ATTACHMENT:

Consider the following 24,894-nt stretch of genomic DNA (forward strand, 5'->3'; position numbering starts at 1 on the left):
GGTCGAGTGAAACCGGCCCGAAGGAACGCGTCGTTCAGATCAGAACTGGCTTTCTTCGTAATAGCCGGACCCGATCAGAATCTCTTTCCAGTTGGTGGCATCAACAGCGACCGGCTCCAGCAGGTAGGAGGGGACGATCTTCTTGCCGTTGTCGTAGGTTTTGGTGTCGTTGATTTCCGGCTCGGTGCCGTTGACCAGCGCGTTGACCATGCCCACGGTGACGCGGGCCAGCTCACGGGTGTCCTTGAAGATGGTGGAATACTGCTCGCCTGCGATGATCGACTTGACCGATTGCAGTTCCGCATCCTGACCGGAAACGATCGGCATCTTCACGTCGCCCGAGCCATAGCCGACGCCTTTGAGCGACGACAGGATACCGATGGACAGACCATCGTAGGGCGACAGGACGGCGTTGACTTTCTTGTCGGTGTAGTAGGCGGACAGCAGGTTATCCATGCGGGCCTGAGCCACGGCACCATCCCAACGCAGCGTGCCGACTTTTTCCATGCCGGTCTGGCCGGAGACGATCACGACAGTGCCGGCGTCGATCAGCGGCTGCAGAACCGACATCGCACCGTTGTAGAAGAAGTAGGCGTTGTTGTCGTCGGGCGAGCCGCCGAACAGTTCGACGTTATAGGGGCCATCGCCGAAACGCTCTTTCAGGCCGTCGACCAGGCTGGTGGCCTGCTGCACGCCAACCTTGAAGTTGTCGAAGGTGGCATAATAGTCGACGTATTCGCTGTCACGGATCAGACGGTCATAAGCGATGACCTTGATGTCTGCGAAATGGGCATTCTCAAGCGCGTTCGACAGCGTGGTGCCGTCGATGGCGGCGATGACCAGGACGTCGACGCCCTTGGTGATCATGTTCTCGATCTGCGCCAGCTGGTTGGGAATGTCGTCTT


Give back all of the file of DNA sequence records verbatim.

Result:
Consider the following 24,894-nt stretch of genomic DNA (forward strand, 5'->3'; position numbering starts at 1 on the left):
GGTCGAGTGAAACCGGCCCGAAGGAACGCGTCGTTCAGATCAGAACTGGCTTTCTTCGTAATAGCCGGACCCGATCAGAATCTCTTTCCAGTTGGTGGCATCAACAGCGACCGGCTCCAGCAGGTAGGAGGGGACGATCTTCTTGCCGTTGTCGTAGGTTTTGGTGTCGTTGATTTCCGGCTCGGTGCCGTTGACCAGCGCGTTGACCATGCCCACGGTGACGCGGGCCAGCTCACGGGTGTCCTTGAAGATGGTGGAATACTGCTCGCCTGCGATGATCGACTTGACCGATTGCAGTTCCGCATCCTGACCGGAAACGATCGGCATCTTCACGTCGCCCGAGCCATAGCCGACGCCTTTGAGCGACGACAGGATACCGATGGACAGACCATCGTAGGGCGACAGGACGGCGTTGACTTTCTTGTCGGTGTAGTAGGCGGACAGCAGGTTATCCATGCGGGCCTGAGCCACGGCACCATCCCAACGCAGCGTGCCGACTTTTTCCATGCCGGTCTGGCCGGAGACGATCACGACAGTGCCGGCGTCGATCAGCGGCTGCAGAACCGACATCGCACCGTTGTAGAAGAAGTAGGCGTTGTTGTCGTCGGGCGAGCCGCCGAACAGTTCGACGTTATAGGGGCCATCGCCGAAACGCTCTTTCAGGCCGTCGACCAGGCTGGTGGCCTGCTGCACGCCAACCTTGAAGTTGTCGAAGGTGGCATAATAGTCGACGTATTCGCTGTCACGGATCAGACGGTCATAAGCGATGACCTTGATGTCTGCGAAATGGGCATTCTCAAGCGCGTTCGACAGCGTGGTGCCGTCGATGGCGGCGATGACCAGGACGTCGACGCCCTTGGTGATCATGTTCTCGATCTGCGCCAGCTGGTTGGGAATGTCGTCTT